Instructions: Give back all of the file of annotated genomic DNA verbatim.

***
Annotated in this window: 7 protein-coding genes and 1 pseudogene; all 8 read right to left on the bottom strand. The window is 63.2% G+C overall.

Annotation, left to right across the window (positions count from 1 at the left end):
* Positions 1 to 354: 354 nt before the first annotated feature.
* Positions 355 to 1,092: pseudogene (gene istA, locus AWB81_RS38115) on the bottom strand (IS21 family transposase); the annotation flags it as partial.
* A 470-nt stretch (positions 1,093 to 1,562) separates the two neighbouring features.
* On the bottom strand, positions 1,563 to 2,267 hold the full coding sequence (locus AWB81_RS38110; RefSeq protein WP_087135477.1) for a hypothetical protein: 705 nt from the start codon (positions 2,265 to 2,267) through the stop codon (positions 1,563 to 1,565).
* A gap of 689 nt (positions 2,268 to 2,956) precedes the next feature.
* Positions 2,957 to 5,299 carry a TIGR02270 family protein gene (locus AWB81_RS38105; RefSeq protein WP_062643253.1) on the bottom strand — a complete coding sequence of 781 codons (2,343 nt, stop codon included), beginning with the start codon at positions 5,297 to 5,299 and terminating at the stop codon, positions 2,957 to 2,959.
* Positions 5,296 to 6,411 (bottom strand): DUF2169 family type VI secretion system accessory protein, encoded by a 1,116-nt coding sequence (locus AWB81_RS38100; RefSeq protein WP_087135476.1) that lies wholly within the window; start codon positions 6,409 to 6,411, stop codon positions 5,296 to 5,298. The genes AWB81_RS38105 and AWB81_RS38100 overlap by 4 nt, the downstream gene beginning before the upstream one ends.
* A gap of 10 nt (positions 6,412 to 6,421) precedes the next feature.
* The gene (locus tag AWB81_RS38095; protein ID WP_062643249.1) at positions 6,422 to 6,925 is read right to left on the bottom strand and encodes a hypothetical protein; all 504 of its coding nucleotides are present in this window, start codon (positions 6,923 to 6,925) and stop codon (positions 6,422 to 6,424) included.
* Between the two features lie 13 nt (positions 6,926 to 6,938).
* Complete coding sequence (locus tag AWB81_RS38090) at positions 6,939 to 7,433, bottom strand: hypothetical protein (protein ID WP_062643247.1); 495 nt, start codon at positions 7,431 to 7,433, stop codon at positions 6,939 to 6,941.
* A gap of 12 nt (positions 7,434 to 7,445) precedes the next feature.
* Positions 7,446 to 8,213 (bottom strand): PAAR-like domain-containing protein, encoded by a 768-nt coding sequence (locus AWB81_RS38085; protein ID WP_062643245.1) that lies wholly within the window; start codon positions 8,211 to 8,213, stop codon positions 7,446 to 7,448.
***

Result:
Annotated in this window: 7 protein-coding genes and 1 pseudogene; all 8 read right to left on the bottom strand. The window is 63.2% G+C overall.

Annotation, left to right across the window (positions count from 1 at the left end):
* Positions 1 to 354: 354 nt before the first annotated feature.
* Positions 355 to 1,092: pseudogene (gene istA, locus AWB81_RS38115) on the bottom strand (IS21 family transposase); the annotation flags it as partial.
* A 470-nt stretch (positions 1,093 to 1,562) separates the two neighbouring features.
* On the bottom strand, positions 1,563 to 2,267 hold the full coding sequence (locus AWB81_RS38110; RefSeq protein WP_087135477.1) for a hypothetical protein: 705 nt from the start codon (positions 2,265 to 2,267) through the stop codon (positions 1,563 to 1,565).
* A gap of 689 nt (positions 2,268 to 2,956) precedes the next feature.
* Positions 2,957 to 5,299 carry a TIGR02270 family protein gene (locus AWB81_RS38105; RefSeq protein WP_062643253.1) on the bottom strand — a complete coding sequence of 781 codons (2,343 nt, stop codon included), beginning with the start codon at positions 5,297 to 5,299 and terminating at the stop codon, positions 2,957 to 2,959.
* Positions 5,296 to 6,411 (bottom strand): DUF2169 family type VI secretion system accessory protein, encoded by a 1,116-nt coding sequence (locus AWB81_RS38100; RefSeq protein WP_087135476.1) that lies wholly within the window; start codon positions 6,409 to 6,411, stop codon positions 5,296 to 5,298. The genes AWB81_RS38105 and AWB81_RS38100 overlap by 4 nt, the downstream gene beginning before the upstream one ends.
* A gap of 10 nt (positions 6,412 to 6,421) precedes the next feature.
* The gene (locus tag AWB81_RS38095; protein ID WP_062643249.1) at positions 6,422 to 6,925 is read right to left on the bottom strand and encodes a hypothetical protein; all 504 of its coding nucleotides are present in this window, start codon (positions 6,923 to 6,925) and stop codon (positions 6,422 to 6,424) included.
* Between the two features lie 13 nt (positions 6,926 to 6,938).
* Complete coding sequence (locus tag AWB81_RS38090) at positions 6,939 to 7,433, bottom strand: hypothetical protein (protein ID WP_062643247.1); 495 nt, start codon at positions 7,431 to 7,433, stop codon at positions 6,939 to 6,941.
* A gap of 12 nt (positions 7,434 to 7,445) precedes the next feature.
* Positions 7,446 to 8,213 (bottom strand): PAAR-like domain-containing protein, encoded by a 768-nt coding sequence (locus AWB81_RS38085; protein ID WP_062643245.1) that lies wholly within the window; start codon positions 8,211 to 8,213, stop codon positions 7,446 to 7,448.